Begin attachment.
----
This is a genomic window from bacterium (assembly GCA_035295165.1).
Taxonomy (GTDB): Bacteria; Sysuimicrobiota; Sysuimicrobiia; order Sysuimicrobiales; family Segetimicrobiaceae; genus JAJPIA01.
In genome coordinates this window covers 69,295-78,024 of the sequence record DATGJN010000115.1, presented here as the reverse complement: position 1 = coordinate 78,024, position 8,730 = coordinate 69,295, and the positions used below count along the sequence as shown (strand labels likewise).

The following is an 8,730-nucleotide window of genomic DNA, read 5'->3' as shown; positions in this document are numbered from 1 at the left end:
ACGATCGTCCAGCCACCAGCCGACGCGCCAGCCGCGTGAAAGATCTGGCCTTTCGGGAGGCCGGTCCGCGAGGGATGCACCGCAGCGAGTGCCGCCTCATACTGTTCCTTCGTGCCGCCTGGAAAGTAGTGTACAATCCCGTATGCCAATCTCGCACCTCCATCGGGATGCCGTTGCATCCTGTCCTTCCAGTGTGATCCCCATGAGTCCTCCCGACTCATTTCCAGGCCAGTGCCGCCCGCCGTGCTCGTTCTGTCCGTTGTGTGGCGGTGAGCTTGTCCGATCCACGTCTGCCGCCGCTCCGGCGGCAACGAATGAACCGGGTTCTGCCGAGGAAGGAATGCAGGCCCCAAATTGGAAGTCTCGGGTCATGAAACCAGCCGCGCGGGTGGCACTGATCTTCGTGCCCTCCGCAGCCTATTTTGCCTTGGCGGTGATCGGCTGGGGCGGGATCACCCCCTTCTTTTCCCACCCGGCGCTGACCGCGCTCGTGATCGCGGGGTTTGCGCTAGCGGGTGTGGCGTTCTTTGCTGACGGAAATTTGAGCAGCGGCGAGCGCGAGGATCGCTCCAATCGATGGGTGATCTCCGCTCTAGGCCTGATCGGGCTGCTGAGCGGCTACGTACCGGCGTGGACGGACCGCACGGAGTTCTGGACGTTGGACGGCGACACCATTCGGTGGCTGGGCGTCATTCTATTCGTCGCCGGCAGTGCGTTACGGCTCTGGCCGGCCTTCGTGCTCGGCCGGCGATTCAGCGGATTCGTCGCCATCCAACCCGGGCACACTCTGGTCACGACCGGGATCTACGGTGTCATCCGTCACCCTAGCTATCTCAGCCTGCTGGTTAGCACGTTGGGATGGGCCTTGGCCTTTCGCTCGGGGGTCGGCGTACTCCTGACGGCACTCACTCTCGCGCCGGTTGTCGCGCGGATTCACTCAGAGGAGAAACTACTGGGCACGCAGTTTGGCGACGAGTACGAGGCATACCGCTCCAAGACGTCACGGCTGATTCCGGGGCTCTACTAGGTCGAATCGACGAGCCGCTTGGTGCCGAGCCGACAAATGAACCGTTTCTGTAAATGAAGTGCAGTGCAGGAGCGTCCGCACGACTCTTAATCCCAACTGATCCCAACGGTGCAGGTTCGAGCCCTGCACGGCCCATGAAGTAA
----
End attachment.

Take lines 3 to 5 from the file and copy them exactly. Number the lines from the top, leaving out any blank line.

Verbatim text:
In genome coordinates this window covers 69,295-78,024 of the sequence record DATGJN010000115.1, presented here as the reverse complement: position 1 = coordinate 78,024, position 8,730 = coordinate 69,295, and the positions used below count along the sequence as shown (strand labels likewise).

The following is an 8,730-nucleotide window of genomic DNA, read 5'->3' as shown; positions in this document are numbered from 1 at the left end:
ACGATCGTCCAGCCACCAGCCGACGCGCCAGCCGCGTGAAAGATCTGGCCTTTCGGGAGGCCGGTCCGCGAGGGATGCACCGCAGCGAGTGCCGCCTCATACTGTTCCTTCGTGCCGCCTGGAAAGTAGTGTACAATCCCGTATGCCAATCTCGCACCTCCATCGGGATGCCGTTGCATCCTGTCCTTCCAGTGTGATCCCCATGAGTCCTCCCGACTCATTTCCAGGCCAGTGCCGCCCGCCGTGCTCGTTCTGTCCGTTGTGTGGCGGTGAGCTTGTCCGATCCACGTCTGCCGCCGCTCCGGCGGCAACGAATGAACCGGGTTCTGCCGAGGAAGGAATGCAGGCCCCAAATTGGAAGTCTCGGGTCATGAAACCAGCCGCGCGGGTGGCACTGATCTTCGTGCCCTCCGCAGCCTATTTTGCCTTGGCGGTGATCGGCTGGGGCGGGATCACCCCCTTCTTTTCCCACCCGGCGCTGACCGCGCTCGTGATCGCGGGGTTTGCGCTAGCGGGTGTGGCGTTCTTTGCTGACGGAAATTTGAGCAGCGGCGAGCGCGAGGATCGCTCCAATCGATGGGTGATCTCCGCTCTAGGCCTGATCGGGCTGCTGAGCGGCTACGTACCGGCGTGGACGGACCGCACGGAGTTCTGGACGTTGGACGGCGACACCATTCGGTGGCTGGGCGTCATTCTATTCGTCGCCGGCAGTGCGTTACGGCTCTGGCCGGCCTTCGTGCTCGGCCGGCGATTCAGCGGATTCGTCGCCATCCAACCCGGGCACACTCTGGTCACGACCGGGATCTACGGTGTCATCCGTCACCCTAGCTATCTCAGCCTGCTGGTTAGCACGTTGGGATGGGCCTTGGCCTTTCGCTCGGGGGTCGGCGTACTCCTGACGGCACTCACTCTCGCGCCGGTTGTCGCGCGGATTCACTCAGAGGAGAAACTACTGGGCACGCAGTTTGGCGACGAGTACGAGGCATACCGCTCCAAGACGTCACGGCTGATTCCGGGGCTCTACTAGGTCGAATCGACGAGCCGCTTGGTGCCGAGCCGACAAATGAACCGTTTCTGTAAATGAAGTGCAGTGCAGGAGCGTCCGCACGACTCTTAATCCCAACTGATCCCAACGGTGCAGGTTCGAGCCCTGCACGGCCCATGAAGTAA